In Brief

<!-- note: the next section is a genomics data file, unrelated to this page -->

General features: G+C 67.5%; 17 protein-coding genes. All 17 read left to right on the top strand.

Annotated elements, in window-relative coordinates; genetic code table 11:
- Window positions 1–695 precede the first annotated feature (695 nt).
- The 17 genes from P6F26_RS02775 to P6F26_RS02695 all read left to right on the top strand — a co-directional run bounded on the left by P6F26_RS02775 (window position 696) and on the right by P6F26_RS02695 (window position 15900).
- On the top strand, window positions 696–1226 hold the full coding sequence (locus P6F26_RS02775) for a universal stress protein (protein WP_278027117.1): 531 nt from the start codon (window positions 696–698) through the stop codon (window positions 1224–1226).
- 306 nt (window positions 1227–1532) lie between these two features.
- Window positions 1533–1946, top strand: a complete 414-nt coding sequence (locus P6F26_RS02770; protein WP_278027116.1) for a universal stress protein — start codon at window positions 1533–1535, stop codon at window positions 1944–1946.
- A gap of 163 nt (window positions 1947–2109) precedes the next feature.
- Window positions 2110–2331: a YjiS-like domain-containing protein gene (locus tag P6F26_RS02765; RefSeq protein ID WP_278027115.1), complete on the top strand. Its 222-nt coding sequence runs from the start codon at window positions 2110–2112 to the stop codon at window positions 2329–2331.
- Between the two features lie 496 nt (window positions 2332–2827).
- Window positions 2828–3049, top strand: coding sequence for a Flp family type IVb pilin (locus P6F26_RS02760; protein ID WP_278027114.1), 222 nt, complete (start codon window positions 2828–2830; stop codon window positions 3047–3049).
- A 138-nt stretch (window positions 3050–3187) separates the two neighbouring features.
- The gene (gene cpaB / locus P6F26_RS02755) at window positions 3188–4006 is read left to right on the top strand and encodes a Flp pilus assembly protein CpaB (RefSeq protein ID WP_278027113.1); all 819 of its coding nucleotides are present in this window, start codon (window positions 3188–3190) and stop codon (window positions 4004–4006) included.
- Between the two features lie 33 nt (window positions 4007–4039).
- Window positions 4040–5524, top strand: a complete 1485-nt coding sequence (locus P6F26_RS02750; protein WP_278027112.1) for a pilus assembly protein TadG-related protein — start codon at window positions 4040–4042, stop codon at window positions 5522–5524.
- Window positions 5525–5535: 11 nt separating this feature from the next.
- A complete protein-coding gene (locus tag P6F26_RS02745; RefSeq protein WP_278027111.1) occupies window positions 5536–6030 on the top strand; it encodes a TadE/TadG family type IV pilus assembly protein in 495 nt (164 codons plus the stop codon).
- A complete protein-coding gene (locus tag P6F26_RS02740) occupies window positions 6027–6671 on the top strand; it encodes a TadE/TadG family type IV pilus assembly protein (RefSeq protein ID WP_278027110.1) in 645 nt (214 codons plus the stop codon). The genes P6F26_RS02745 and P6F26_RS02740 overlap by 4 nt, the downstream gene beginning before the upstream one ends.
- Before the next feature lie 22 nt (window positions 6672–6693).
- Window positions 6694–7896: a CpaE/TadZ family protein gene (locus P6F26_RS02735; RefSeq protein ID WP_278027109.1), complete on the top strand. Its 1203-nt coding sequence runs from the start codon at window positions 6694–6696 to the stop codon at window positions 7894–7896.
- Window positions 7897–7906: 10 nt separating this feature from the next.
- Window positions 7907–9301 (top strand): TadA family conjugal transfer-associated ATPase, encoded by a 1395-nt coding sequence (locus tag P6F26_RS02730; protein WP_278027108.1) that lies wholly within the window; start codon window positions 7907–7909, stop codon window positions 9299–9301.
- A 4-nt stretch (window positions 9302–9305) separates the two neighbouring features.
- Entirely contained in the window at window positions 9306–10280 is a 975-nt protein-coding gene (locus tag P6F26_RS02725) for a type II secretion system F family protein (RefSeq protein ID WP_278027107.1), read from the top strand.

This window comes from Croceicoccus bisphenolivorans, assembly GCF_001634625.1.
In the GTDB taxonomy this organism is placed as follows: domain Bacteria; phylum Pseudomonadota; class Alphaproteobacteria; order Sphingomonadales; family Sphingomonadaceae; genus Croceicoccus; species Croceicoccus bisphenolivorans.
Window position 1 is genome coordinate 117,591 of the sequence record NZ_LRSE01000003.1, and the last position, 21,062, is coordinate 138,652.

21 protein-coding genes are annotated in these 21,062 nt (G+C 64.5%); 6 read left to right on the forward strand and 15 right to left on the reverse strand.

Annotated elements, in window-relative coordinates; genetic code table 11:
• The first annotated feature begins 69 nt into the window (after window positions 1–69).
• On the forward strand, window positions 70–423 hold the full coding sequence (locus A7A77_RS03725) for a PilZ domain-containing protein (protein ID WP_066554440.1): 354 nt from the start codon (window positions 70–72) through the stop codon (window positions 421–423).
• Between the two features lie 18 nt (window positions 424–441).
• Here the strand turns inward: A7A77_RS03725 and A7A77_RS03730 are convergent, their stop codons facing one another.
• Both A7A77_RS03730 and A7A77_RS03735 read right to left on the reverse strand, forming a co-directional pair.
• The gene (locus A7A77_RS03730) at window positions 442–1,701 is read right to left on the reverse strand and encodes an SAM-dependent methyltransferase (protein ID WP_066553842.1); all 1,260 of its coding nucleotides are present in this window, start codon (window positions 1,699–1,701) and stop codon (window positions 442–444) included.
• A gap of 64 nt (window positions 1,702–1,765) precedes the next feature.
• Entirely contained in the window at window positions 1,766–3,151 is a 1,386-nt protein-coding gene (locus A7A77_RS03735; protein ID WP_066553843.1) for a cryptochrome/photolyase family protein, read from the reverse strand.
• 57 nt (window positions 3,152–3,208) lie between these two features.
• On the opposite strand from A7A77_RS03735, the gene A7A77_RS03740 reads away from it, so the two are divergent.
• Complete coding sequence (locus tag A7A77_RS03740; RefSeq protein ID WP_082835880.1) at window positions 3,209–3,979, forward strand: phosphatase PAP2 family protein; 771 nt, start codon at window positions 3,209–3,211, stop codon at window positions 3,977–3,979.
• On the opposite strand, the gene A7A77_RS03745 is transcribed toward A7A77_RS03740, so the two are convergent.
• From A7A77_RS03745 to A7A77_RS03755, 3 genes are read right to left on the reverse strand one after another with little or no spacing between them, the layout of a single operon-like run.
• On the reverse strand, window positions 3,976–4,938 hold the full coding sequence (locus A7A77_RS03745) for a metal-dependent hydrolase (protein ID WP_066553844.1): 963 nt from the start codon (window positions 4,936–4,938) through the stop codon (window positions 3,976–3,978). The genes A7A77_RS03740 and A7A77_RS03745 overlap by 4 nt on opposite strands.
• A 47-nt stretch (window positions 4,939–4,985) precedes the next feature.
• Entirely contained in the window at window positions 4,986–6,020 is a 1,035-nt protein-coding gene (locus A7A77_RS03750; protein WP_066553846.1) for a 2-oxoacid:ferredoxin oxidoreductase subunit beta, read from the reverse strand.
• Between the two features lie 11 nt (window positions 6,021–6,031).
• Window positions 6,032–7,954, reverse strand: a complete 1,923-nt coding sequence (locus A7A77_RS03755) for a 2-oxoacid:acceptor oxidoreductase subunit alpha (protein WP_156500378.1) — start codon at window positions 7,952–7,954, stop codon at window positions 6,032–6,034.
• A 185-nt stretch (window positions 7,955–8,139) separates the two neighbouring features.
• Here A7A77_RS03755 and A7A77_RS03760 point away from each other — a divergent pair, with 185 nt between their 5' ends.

OLTH invites bids for container terminal concession Thessaloniki Port Authority (OLTH), the operator of Greece’s second-biggest port, invited companies to bid on managing its container terminal as police broke up a workers’ rally against the plan. The state-controlled company’s management board approved the plan in a meeting yesterday, Merchant Marine Minister Giorgos Voulgarakis said in a statement. Piraeus Port Authority, Greece’s biggest terminal, invited private companies on January 11 to take over part of its container operations. The Greek state, which owns 75 percent of both ports, seeks private partners to help finance expansion and improve cargo-handling capacity. The two proposals «open a great, new chapter and signify great progress toward modernizing Greek ports,» Voulgarakis said. (Bloomberg) Postal Savings seeks settlement with Citigroup The Postal Savings Bank is seeking an out-of-court settlement with Citigroup Inc over losses from a collateralized debt obligation bought from the US bank three years ago. Postal Savings sent a legal notice to the Greek unit of Citigroup Global Markets Limited, it said in a bourse filing. The letter is designed to reach an «out-of-court settlement,» the statement said, relating to a collateralized debt obligation acquired from Citigroup in 2005. The Greek lender has made a loss of about 29 million euros ($43 million) on the product, as of September 30, according to an executive. (Bloomberg) Sofia halts power exports Bulgaria has temporarily halted electricity exports to meet high domestic demand due to the freezing weather, the country’s energy minister said yesterday. «Currently, the national grid’s stability is not in danger,» Petar Dimitrov said. «You may simply assume that I am very cautious,» Lyubomir Velkov, CEO of the National Electricity Company, said all exports have been halted until the end of the week. Some restrictions will remain in place until March 31. Bulgaria, which helps supply Greece and Serbia, exports more than 7 million megawatt-hours of electricity per year. (AP) Turk economy slows Turkish economic growth last year slowed «significantly» because of a doubling in energy prices and after drought affected agricultural production, the country’s economy minister said yesterday. «Growth has slowed significantly in 2007,» Mehmet Simsek said in Dubai at an investors conference. «It is simply a number of supply side shocks; energy prices doubling and a drought.» Economic growth of between 4 percent and 4.5 percent would be «quite a strong performance,» Simsek said. (Reuters) Lottery sell-off Turkey’s government has asked Ernst & Young to start work on privatizing lottery company Milli Piyango in 2008, the head of the consultancy’s Turkish corporate finance arm, Musfik Cantekinler, said yesterday. The lottery, which has a broad distribution network, had turnover of 1.4 billion lira ($1.22 billion) in 2006, according to information on its website. (Reuters)